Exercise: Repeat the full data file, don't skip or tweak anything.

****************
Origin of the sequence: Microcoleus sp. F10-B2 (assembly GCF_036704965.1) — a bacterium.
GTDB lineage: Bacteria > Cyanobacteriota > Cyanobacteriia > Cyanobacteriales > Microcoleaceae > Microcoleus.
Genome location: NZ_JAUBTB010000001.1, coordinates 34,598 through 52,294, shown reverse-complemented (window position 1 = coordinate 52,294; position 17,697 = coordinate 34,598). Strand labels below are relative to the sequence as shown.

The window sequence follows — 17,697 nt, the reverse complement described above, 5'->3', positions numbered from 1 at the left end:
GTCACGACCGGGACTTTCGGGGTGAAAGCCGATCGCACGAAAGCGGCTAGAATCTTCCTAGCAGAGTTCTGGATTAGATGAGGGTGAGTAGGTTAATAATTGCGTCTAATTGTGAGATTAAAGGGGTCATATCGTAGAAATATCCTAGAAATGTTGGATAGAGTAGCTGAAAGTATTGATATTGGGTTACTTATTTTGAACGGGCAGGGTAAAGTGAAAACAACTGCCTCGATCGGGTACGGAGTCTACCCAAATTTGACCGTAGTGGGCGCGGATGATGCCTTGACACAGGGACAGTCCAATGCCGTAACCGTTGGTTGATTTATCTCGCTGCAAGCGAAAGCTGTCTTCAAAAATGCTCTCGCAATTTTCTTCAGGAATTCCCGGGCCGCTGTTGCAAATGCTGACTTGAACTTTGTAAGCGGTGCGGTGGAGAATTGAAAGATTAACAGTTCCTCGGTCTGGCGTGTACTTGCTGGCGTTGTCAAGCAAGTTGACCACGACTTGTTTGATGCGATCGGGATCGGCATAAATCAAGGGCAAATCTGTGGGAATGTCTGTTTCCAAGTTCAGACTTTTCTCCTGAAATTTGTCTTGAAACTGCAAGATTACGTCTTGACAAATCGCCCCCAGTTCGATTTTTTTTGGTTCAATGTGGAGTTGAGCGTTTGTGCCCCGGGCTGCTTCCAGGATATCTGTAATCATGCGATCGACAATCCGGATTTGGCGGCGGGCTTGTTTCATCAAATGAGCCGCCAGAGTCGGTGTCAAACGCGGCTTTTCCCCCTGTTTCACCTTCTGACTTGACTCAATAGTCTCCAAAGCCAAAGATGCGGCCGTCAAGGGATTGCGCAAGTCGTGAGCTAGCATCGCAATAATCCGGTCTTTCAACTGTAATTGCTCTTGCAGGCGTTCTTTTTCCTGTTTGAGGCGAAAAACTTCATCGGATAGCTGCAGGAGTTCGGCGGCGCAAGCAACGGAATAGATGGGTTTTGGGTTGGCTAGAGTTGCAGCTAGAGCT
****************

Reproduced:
Origin of the sequence: Microcoleus sp. F10-B2 (assembly GCF_036704965.1) — a bacterium.
GTDB lineage: Bacteria > Cyanobacteriota > Cyanobacteriia > Cyanobacteriales > Microcoleaceae > Microcoleus.
Genome location: NZ_JAUBTB010000001.1, coordinates 34,598 through 52,294, shown reverse-complemented (window position 1 = coordinate 52,294; position 17,697 = coordinate 34,598). Strand labels below are relative to the sequence as shown.

The window sequence follows — 17,697 nt, the reverse complement described above, 5'->3', positions numbered from 1 at the left end:
GTCACGACCGGGACTTTCGGGGTGAAAGCCGATCGCACGAAAGCGGCTAGAATCTTCCTAGCAGAGTTCTGGATTAGATGAGGGTGAGTAGGTTAATAATTGCGTCTAATTGTGAGATTAAAGGGGTCATATCGTAGAAATATCCTAGAAATGTTGGATAGAGTAGCTGAAAGTATTGATATTGGGTTACTTATTTTGAACGGGCAGGGTAAAGTGAAAACAACTGCCTCGATCGGGTACGGAGTCTACCCAAATTTGACCGTAGTGGGCGCGGATGATGCCTTGACACAGGGACAGTCCAATGCCGTAACCGTTGGTTGATTTATCTCGCTGCAAGCGAAAGCTGTCTTCAAAAATGCTCTCGCAATTTTCTTCAGGAATTCCCGGGCCGCTGTTGCAAATGCTGACTTGAACTTTGTAAGCGGTGCGGTGGAGAATTGAAAGATTAACAGTTCCTCGGTCTGGCGTGTACTTGCTGGCGTTGTCAAGCAAGTTGACCACGACTTGTTTGATGCGATCGGGATCGGCATAAATCAAGGGCAAATCTGTGGGAATGTCTGTTTCCAAGTTCAGACTTTTCTCCTGAAATTTGTCTTGAAACTGCAAGATTACGTCTTGACAAATCGCCCCCAGTTCGATTTTTTTTGGTTCAATGTGGAGTTGAGCGTTTGTGCCCCGGGCTGCTTCCAGGATATCTGTAATCATGCGATCGACAATCCGGATTTGGCGGCGGGCTTGTTTCATCAAATGAGCCGCCAGAGTCGGTGTCAAACGCGGCTTTTCCCCCTGTTTCACCTTCTGACTTGACTCAATAGTCTCCAAAGCCAAAGATGCGGCCGTCAAGGGATTGCGCAAGTCGTGAGCTAGCATCGCAATAATCCGGTCTTTCAACTGTAATTGCTCTTGCAGGCGTTCTTTTTCCTGTTTGAGGCGAAAAACTTCATCGGATAGCTGCAGGAGTTCGGCGGCGCAAGCAACGGAATAGATGGGTTTTGGGTTGGCTAGAGTTGCAGCTAGAGCT